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Open Access Highly Accessed Research article

Integrated analysis of metabolic phenotypes in Saccharomyces cerevisiae

Natalie C Duarte1, Bernhard Ø Palsson1 and Pengcheng Fu2*

Author Affiliations

1 Department of Bioengineering, University of California, San Diego, 9500 Gilman Drive, La Jolla, CA 92093-0412, USA

2 Department of Molecular Biosciences & Bioengineering, University of Hawaii, 1955 East-West Road, Honolulu, HI 96822-2321, USA

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BMC Genomics 2004, 5:63  doi:10.1186/1471-2164-5-63

The electronic version of this article is the complete one and can be found online at:

Received:13 May 2004
Accepted:8 September 2004
Published:8 September 2004

© 2004 Duarte et al; licensee BioMed Central Ltd.

This is an open-access article distributed under the terms of the Creative Commons Attribution License (, which permits unrestricted use, distribution, and reproduction in any medium, provided the original work is properly cited.



The yeast Saccharomyces cerevisiae is an important microorganism for both industrial processes and scientific research. Consequently, there have been extensive efforts to characterize its cellular processes. In order to fully understand the relationship between yeast's genome and its physiology, the stockpiles of diverse biological data sets that describe its cellular components and phenotypic behavior must be integrated at the genome-scale. Genome-scale metabolic networks have been reconstructed for several microorganisms, including S. cerevisiae, and the properties of these networks have been successfully analyzed using a variety of constraint-based methods. Phenotypic phase plane analysis is a constraint-based method which provides a global view of how optimal growth rates are affected by changes in two environmental variables such as a carbon and an oxygen uptake rate. Some applications of phenotypic phase plane analysis include the study of optimal growth rates and of network capacity and function.


In this study, the Saccharomyces cerevisiae genome-scale metabolic network was used to formulate a phenotypic phase plane that displays the maximum allowable growth rate and distinct patterns of metabolic pathway utilization for all combinations of glucose and oxygen uptake rates. In silico predictions of growth rate and secretion rates and in vivo data for three separate growth conditions (aerobic glucose-limited, oxidative-fermentative, and microaerobic) were concordant.


Taken together, this study examines the function and capacity of yeast's metabolic machinery and shows that the phenotypic phase plane can be used to accurately predict metabolic phenotypes and to interpret experimental data in the context of a genome-scale model.


The development of numerous high-throughput experimental techniques such as DNA microarrays, genome sequencing, and protein chips has revolutionized the analysis of biological systems and generated a catalog of information about a cell's components [1-3]. Efforts are now focused on the integration of this data to enable the systemic understanding of cellular functions [4-6]. This integration is typically in the form of a mathematical model that can be used to simulate complex cellular behaviors based on a limited amount of biological data.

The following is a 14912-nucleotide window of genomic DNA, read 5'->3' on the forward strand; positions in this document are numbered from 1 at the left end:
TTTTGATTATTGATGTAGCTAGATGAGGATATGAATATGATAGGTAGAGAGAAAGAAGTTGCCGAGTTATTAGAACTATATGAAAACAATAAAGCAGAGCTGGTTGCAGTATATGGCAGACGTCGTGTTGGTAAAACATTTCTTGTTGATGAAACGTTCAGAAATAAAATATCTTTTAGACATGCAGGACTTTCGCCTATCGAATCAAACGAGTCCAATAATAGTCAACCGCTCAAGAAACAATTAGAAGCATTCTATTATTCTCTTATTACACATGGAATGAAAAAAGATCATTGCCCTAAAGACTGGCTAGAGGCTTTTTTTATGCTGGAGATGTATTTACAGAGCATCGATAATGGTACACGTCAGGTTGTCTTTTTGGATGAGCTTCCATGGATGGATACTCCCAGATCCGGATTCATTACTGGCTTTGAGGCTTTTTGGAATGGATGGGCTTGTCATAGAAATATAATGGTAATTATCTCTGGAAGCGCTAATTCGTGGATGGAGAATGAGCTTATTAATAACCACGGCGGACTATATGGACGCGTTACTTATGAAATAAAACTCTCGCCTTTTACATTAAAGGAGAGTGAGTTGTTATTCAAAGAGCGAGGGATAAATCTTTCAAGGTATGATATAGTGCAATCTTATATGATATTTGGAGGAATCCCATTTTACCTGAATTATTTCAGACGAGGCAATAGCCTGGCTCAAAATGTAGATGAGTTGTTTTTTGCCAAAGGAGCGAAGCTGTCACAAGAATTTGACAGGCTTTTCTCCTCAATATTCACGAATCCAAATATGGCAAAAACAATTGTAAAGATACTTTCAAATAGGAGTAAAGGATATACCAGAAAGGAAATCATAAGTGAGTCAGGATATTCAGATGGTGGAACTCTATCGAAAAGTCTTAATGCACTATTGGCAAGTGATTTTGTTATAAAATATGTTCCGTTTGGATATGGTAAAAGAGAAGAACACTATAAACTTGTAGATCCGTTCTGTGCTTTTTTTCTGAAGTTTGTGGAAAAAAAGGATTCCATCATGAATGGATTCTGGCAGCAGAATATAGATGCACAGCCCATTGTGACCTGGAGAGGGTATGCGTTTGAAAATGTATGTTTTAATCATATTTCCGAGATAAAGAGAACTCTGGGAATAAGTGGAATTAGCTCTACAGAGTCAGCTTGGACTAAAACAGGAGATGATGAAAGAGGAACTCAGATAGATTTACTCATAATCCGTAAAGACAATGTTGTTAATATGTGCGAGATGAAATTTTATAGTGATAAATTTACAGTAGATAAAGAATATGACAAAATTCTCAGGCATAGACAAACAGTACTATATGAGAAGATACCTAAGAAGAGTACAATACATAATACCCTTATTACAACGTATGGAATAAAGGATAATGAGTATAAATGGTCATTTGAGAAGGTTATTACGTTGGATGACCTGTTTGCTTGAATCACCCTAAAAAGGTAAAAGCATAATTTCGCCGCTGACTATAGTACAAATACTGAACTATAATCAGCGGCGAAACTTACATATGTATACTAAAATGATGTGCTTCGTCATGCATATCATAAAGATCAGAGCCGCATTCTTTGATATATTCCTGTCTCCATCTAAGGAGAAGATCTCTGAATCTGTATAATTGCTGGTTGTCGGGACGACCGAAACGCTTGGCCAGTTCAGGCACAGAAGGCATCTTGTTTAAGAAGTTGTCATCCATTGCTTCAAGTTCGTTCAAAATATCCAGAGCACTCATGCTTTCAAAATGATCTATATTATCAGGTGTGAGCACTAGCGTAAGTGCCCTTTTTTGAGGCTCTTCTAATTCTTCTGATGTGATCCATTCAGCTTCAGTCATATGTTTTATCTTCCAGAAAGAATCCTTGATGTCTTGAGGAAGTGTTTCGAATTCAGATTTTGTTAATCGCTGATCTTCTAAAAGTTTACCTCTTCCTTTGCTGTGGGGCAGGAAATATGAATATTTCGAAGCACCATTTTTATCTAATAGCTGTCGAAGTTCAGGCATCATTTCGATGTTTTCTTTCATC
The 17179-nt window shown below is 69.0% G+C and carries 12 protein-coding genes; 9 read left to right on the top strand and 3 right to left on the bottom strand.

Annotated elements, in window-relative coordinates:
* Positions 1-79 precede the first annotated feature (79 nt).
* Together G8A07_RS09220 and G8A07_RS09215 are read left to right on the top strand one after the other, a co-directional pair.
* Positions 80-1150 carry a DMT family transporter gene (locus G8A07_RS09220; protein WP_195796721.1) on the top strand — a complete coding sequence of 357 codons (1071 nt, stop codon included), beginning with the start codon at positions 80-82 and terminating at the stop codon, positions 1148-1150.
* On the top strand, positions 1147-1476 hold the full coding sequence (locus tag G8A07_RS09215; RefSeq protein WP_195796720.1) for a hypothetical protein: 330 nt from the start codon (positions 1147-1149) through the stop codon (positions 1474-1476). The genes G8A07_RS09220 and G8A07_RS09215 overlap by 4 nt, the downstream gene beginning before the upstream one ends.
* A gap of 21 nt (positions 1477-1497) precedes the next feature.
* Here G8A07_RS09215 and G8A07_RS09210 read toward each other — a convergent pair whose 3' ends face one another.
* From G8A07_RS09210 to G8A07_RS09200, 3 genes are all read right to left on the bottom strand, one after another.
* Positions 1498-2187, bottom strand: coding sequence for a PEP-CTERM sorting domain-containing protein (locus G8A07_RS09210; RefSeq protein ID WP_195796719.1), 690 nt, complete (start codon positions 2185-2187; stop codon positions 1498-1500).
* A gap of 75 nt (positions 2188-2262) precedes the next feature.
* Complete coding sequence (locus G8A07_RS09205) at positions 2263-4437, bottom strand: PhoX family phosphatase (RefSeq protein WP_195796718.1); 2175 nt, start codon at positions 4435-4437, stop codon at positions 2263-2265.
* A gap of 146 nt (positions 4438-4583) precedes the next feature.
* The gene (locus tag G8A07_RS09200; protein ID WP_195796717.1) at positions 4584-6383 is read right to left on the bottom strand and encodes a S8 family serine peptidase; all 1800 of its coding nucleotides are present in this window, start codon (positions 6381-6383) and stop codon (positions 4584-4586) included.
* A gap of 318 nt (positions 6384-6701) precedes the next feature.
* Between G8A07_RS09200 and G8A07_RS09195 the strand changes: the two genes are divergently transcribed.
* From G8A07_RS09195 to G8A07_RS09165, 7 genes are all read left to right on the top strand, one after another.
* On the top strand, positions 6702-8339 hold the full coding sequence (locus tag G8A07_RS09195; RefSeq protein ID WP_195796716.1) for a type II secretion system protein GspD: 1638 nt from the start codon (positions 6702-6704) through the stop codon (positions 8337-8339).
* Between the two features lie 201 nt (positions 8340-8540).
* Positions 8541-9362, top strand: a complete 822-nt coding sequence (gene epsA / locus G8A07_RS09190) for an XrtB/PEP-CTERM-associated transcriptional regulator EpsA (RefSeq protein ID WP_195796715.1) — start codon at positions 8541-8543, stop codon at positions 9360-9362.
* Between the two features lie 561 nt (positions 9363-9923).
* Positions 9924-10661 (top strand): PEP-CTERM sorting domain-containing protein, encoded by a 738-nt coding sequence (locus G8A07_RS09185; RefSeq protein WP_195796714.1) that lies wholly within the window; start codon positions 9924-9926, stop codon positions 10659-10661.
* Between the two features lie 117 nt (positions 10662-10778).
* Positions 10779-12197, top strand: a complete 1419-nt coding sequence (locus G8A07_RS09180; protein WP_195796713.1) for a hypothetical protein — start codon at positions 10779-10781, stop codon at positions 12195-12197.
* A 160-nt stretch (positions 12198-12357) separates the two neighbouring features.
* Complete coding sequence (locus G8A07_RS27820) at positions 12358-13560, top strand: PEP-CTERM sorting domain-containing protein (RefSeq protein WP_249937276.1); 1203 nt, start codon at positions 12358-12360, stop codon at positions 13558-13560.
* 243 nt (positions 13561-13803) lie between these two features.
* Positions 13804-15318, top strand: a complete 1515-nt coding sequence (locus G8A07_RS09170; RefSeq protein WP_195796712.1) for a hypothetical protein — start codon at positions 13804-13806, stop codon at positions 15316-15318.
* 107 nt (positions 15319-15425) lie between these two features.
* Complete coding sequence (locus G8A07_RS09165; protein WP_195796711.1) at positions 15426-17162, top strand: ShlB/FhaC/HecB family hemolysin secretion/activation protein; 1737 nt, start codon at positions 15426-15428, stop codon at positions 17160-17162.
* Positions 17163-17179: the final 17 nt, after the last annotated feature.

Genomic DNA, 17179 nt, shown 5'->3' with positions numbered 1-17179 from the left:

Several modeling approaches have been implemented in the study of Saccharomyces cerevisiae. Flux-balance models of yeast have appeared for small-scale network reconstructions. Most of these studies are specific for growth conditions, such as anaerobic, glucose-limited metabolism [7], aerobic growth on galactose [8] or growth on mixtures of glucose and ethanol [9]. In addition to flux-balance models, many dynamic models of simplified central metabolic networks in yeast also have been developed [10,11], along with full-scale kinetic models specific to pathways such as glycolysis [12,13] and the pentose phosphate pathway [14]. These models have been useful to study detailed metabolic events such as concentration changes of individual metabolites and key flux splits.

Small-scale reconstructions can be limited in their prediction of cellular functions since these processes are typically dependent on the interaction of components at a whole-cell level. This has motivated the development of genome-scale models, several of which have already appeared for bacterial cells, including Escherichia coli [15,16], Haemophilus influenzae [17], and Helicobacter pylori [18]. We have previously reconstructed a genome-scale metabolic network of Saccharomyces cerevisiae based on its annotated genome sequence and a thorough examination of online pathway databases, biochemistry textbooks, and journal publications [19]. A total of 708 open reading frames, 1175 metabolic reactions, and 733 metabolites are accounted for in this stoichiometric network, which includes both cytosolic and mitochondrial compartments. This genome-scale reconstruction is the most comprehensive model of yeast metabolism to date and has been previously validated through in silico gene deletion studies [20] and the calculation of key physiological parameters [21].